Feedback
Business

Southwest Airlines Says Ticket Glitch Fixed After Day of ‘Pure Hell’

Southwest Airlines says it's fixed the technology problems that delayed hundreds of flights Sunday and that it expects a normal day of operations on Monday. But long lines remained at some airports early in the day.

Before issuing a statement, the Dallas-based company had been warning passengers flying Monday to arrive at the airport two hours early and print boarding passes beforehand. When asked by the Associated Press early in the day whether fliers should continue with those precautions, an airline spokesman said customers should expect a normal day Monday.

Southwest Airlines warns travelers over delays 2:35

Southwest used backup systems around the country on Sunday to check-in travelers lacking printed or mobile boarding passes.

Are Airline Passengers Ready to Climb Into Flying Bunk Beds?

Airline representatives have not said what caused the "technology issues," which affected the airline's mobile app, website and reservation centers. but an airline spokesman said there was no indication that hackers were behind it. The problem forced airline workers to manually issue tickets.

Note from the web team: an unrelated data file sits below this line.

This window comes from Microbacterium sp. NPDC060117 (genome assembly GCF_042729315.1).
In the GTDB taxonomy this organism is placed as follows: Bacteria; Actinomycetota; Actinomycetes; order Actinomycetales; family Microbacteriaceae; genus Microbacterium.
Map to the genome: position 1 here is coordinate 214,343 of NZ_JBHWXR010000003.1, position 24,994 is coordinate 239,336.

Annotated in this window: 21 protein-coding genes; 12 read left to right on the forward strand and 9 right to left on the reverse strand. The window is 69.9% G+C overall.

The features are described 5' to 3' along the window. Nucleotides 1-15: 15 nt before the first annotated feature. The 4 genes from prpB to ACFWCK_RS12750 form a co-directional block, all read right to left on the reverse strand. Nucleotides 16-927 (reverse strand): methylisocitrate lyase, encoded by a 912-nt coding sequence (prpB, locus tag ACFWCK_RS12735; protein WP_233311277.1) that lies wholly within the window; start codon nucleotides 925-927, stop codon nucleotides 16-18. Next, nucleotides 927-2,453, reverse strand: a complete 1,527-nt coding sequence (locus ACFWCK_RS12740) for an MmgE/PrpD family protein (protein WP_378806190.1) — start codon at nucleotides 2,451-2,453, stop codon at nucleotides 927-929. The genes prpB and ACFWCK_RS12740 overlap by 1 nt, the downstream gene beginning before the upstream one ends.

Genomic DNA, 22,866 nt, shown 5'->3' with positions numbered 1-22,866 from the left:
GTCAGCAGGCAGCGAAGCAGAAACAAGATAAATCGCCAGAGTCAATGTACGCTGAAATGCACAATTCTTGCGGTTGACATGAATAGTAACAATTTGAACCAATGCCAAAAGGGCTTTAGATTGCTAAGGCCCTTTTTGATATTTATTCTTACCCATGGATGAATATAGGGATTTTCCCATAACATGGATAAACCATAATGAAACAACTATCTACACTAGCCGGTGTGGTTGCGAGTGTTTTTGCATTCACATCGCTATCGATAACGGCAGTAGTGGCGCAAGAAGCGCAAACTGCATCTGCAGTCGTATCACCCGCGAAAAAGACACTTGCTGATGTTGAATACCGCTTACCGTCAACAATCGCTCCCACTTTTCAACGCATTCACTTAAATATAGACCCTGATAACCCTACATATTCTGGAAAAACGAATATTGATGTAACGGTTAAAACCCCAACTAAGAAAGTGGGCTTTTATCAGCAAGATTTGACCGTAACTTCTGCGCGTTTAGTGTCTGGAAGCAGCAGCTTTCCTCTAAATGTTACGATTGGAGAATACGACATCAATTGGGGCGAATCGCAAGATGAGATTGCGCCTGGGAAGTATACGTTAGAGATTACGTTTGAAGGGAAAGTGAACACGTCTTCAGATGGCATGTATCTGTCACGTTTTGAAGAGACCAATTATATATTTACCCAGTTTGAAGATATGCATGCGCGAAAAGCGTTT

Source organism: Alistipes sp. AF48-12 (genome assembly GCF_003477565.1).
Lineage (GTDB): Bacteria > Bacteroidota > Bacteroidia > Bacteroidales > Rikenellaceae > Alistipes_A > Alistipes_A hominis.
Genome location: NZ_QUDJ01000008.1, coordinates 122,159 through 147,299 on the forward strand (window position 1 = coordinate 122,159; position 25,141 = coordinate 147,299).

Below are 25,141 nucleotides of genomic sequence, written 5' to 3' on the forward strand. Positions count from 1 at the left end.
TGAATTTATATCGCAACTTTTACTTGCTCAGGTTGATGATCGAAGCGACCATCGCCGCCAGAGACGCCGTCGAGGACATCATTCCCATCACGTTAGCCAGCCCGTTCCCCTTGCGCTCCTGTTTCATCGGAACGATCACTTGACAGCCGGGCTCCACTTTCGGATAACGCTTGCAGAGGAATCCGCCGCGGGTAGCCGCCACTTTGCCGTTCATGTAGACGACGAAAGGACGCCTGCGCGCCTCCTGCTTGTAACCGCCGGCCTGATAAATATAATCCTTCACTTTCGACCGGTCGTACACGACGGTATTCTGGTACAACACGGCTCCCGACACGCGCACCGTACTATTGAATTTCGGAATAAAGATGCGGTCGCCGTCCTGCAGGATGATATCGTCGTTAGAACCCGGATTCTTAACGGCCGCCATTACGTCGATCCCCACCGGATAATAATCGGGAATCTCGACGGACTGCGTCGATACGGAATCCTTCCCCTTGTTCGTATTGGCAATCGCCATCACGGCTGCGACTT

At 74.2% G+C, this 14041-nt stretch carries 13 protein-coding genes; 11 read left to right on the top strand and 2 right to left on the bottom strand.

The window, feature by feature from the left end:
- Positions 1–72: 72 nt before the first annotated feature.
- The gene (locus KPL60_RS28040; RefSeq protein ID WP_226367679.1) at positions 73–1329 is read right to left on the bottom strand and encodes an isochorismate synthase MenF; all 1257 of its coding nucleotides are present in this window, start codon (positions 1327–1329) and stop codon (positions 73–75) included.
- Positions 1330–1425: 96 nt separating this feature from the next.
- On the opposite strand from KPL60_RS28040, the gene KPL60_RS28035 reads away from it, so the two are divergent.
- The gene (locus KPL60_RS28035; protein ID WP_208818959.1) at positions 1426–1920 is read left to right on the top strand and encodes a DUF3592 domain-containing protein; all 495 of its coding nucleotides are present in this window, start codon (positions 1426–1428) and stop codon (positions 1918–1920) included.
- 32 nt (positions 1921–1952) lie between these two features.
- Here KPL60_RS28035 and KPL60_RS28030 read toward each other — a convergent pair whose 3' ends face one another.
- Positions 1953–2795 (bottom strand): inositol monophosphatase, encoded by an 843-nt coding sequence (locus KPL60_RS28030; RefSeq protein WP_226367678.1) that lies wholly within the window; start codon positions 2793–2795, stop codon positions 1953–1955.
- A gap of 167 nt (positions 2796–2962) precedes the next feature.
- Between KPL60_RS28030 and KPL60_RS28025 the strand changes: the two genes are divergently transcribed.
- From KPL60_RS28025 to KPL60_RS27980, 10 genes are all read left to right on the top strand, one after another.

There were about 450 delays out of 3,600 flights scheduled Sunday, causing long delays and massive lines at airports from Los Angeles to Washington, D.C.

In a statement posted on the airline's website, Southwest pleaded with customers to arrive two hours before departure.

In a tweet to one customer asking about a flight out of Oakland, Southwest described the issue as "systemwide."

Photos from Los Angeles and Phoenix showed airports jammed with people; one customer at Sky Harbor International in Phoenix described it as "Disneyland on a weekend." At LAX, airport operators handed out water and built canopies to accommodate customers waiting outside.

IMAGE: Delayed passengers at the Las Vegas airport
Delayed passengers Sunday at the Las Vegas airport. Rick Trimmer

In Las Vegas, Robert Kuypers narrated his hours-long ordeal through video and photos posted to his Instagram account.

"Southwest air lining thousands up outside," one post said. "No water, no food, no sunscreen — pure hell."

Southwest Passengers Face Miles-Long Lines at Some Terminals 1:16

When Kuypers finally arrived at an automated check-in device, he sang "Hallelujah."

In a tweet, the airline apologized for the delays, saying, "We are working to restore service to our Customers, and we appreciate your patience."